Is it important to make a feature scaling before using Gaussian Mixture Model? and why is it important while we are using probability in getting our clusters's parameters (mean and covariance matrix). On the other hand, I know that it's important to standardize our data before using K-mean as clustering here depend on the Ecludiane distance between points and the cluster, and if a feature have large values it would dominate this multidimensional distance calculation


1 Answer 1


I'm going to assume that you mean , when you say "using a Gaussian Mixture Model", you mean fitting a mixture of (possibly multivariate) Gaussians to some data, for the purposes of clustering.

In this case, provided you use maximum-likelihood as your condition for fitting the model, you don't need to scale your data. If one variable has a higher variance than another, your optimisation procedure will be able to learn this and fit your variances (or covariance matrices in the multivariate case) accordingly.

Only if you include a prior (and are thus doing posterior maximisation) will the scale of your data be important.

To answer why it's important in KMeans and not Gaussian Mixture Models, it's easiest to explain in terms of the soft KMeans algorithm, which KMeans itself is a limiting case of. The soft KMeans algorithm is the same as Gaussian Mixture modelling, if you assume that all of your clusters are generated by Gaussians of the same variance (and no covariance, all features are independent). For that reason, it makes sense to enforce that all your features do have the same variance (but you don't need to centre them, because KMeans allows the distributions to have different centroids, it learns them).

Gaussian Mixture Modelling explicitly relaxes both the assumption of all clusters having the same variance, and the assumption of no correlation of features within a cluster, and that's why you don't need to standardise your features.

To be clear, the real advantage to using Gaussian Mixture Models is that your clusters don't have to be hyper-spherical and of the same radius. The fact that you also don't have to standardise your variables is just a nice bonus

  • $\begingroup$ Hey @gazza89, nice explanation! Thank you! Could you please provide a reference in the literature on the points you mentioned above? $\endgroup$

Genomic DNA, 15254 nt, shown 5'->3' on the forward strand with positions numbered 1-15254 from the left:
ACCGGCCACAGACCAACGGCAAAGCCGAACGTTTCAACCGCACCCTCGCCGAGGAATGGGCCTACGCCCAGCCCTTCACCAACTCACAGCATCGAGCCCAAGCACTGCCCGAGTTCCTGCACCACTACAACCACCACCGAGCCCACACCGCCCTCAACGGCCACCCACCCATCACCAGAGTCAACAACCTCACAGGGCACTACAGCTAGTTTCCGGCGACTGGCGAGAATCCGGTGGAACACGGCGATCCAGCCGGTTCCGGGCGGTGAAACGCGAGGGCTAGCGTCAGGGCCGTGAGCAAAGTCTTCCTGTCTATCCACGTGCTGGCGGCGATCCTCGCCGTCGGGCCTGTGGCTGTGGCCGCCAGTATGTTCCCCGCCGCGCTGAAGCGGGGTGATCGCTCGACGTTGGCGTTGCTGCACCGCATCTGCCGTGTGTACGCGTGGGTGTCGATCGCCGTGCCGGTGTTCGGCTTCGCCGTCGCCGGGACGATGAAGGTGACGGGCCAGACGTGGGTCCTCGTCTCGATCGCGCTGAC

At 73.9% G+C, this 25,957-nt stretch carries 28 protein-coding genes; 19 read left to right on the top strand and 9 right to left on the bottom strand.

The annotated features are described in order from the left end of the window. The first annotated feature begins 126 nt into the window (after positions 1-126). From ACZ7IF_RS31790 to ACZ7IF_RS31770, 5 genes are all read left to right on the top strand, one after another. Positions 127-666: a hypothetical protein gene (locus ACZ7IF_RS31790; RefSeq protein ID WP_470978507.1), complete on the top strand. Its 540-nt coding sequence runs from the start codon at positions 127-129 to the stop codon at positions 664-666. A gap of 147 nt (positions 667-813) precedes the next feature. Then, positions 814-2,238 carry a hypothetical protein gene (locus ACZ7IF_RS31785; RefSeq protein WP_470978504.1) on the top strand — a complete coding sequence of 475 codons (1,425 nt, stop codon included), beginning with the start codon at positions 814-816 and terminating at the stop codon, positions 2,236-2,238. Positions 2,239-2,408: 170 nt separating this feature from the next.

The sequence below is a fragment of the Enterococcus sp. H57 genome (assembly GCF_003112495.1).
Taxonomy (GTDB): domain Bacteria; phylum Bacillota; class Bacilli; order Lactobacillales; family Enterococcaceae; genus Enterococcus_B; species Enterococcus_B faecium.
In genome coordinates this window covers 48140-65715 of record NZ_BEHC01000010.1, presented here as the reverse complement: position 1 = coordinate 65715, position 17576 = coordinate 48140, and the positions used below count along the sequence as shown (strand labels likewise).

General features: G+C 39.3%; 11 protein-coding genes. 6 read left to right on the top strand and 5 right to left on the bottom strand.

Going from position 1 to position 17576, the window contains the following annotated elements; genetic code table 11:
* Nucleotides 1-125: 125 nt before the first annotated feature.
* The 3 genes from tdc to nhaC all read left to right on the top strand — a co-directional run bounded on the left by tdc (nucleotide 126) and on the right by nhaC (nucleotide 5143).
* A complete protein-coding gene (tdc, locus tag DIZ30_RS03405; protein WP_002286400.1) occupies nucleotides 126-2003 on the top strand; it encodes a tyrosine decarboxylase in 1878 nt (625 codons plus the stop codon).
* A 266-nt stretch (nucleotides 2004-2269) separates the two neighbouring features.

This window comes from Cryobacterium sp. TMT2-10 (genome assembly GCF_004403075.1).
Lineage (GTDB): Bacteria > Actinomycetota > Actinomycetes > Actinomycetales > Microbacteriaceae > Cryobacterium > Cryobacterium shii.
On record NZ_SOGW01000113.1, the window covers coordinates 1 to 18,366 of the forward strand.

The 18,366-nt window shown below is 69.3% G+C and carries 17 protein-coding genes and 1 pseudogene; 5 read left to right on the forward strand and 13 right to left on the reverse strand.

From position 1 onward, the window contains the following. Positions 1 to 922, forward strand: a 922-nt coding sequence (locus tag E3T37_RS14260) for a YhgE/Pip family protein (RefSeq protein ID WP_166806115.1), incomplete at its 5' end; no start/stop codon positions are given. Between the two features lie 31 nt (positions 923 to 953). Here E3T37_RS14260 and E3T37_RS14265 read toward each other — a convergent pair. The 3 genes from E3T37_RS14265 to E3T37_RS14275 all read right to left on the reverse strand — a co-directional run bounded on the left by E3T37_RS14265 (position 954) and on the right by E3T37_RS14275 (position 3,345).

– allanvc
    Jun 16, 2019 at 5:07
  • $\begingroup$ I don't have a reference explicitly stating all of the above, but if you want to learn more about the topic, I'd suggest you read the chapter on the EM algorithm in Chris Bishop's book on Pattern Recognition and Machine learning. Additionally to that, why don't you try generating some synthetic data which is a superposition of two bi-variate Gaussians, and then use the EM algorithm assuming a superposition of two bivariate gaussians to learn the parameters. You should see that if you scale the features or do not, the algorithm will learn the corresponding variance parameters. $\endgroup$
    – gazza89
    Jun 17, 2019 at 9:02
  • $\begingroup$ is this also valid if you use k-means for initalization of the clusters instead of for example random initalization? $\endgroup$
    – Amonet
    Jun 29, 2020 at 16:14
  • 2
    $\begingroup$ if you use KMeans to initialise, you will get a different initialisation for scaled and non-scaled features, so the answer is "it will definitely make a difference". One would hope that the EM algorithm for GMMs isn't super sensitive to the initialisation so it wouldn't matter too much for the final answer, but this isn't guaranteed. $\endgroup$
    – gazza89
    Jun 30, 2020 at 10:32
  • $\begingroup$ Thanks, I trained a GMM multiple times using the same training and test set and ended up with idential results on the test set. So I guess, as you say, it's not too sensitive (at least given my data). $\endgroup$
    – Amonet
    Jul 13, 2020 at 9:16

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